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Filming the First World War

Jonathan Lewis and Hew Strachan point out the daunting challenges and exciting opportunities involved in producing a new major TV series.

The First World War, as a subject for television, has acquired a lot of baggage over the past forty years. Our film researcher, Alison McAllan, was told by some colleagues on starting out that her task would be easy, because there wasn’t a lot of footage to chose from and, of what there is, virtually none is genuine. These myths have their counterparts in the military history: Germany single-handedly started it; the British came in because of ‘plucky little Belgium’; the Germans followed the Schlieffen plan; the men were lions led by donkeys; and it was all a tragic waste. It is as if the war is so difficult to master that people have clung to these old hand-holds. But there are other ways up the mountain.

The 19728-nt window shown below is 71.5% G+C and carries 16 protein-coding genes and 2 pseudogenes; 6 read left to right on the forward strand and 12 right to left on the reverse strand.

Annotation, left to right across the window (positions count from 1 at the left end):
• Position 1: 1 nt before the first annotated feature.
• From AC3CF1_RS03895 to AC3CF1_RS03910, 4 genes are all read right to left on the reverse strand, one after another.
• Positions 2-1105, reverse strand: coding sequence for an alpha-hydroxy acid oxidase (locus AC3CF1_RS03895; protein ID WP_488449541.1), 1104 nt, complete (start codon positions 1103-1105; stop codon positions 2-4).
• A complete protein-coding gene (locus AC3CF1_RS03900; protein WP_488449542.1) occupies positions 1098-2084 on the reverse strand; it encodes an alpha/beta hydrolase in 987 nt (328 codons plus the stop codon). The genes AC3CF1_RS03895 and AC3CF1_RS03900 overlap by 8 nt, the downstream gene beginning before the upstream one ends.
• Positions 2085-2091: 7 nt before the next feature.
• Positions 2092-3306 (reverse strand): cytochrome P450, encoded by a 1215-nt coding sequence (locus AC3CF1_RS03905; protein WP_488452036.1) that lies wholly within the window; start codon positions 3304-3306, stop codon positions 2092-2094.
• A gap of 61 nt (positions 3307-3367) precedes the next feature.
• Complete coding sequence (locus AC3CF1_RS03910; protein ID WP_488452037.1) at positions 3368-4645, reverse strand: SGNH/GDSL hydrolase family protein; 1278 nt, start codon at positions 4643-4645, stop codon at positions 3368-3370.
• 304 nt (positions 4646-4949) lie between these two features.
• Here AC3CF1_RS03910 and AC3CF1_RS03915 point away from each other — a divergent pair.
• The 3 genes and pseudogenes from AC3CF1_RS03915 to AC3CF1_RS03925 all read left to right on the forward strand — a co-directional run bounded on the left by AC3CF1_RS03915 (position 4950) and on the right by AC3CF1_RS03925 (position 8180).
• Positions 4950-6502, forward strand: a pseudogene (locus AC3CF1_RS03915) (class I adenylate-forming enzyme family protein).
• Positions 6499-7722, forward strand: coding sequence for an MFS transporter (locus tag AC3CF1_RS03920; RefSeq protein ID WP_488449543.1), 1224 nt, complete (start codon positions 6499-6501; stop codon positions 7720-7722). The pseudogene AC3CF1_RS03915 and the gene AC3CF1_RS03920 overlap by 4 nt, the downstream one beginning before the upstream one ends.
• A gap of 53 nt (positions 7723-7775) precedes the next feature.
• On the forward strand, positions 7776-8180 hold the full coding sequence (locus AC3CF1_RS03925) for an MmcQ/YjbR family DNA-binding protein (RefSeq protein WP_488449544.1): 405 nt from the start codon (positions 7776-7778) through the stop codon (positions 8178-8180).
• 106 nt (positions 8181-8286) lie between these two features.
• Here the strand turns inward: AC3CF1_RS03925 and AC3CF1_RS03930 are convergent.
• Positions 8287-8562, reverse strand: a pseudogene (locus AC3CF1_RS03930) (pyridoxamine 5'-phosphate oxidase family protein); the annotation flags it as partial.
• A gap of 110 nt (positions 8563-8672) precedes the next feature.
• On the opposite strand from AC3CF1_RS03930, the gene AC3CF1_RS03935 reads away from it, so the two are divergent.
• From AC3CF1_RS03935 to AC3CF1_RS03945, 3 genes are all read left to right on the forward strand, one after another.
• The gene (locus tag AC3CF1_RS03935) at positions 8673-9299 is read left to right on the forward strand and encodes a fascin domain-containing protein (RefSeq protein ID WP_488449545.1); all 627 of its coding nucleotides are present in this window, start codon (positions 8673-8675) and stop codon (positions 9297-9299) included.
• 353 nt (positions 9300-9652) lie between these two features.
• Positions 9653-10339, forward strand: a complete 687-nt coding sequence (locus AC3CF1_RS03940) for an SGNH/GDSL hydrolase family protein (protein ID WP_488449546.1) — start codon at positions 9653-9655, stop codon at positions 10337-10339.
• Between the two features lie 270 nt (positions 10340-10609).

In the event, our story-telling problems were greatly eased by the fact that we were working with a slate of fresh ideas. By looking at the war globally, we needed less material proportionately from the Western Front, where most of the concerns about authenticity have been focused. We were able to exploit the wealth of images, moving and still, from the Middle East, the Balkans, the Eastern Front, Africa and the Pacific. Across the war as a whole, we were surprised by just how much film survives.

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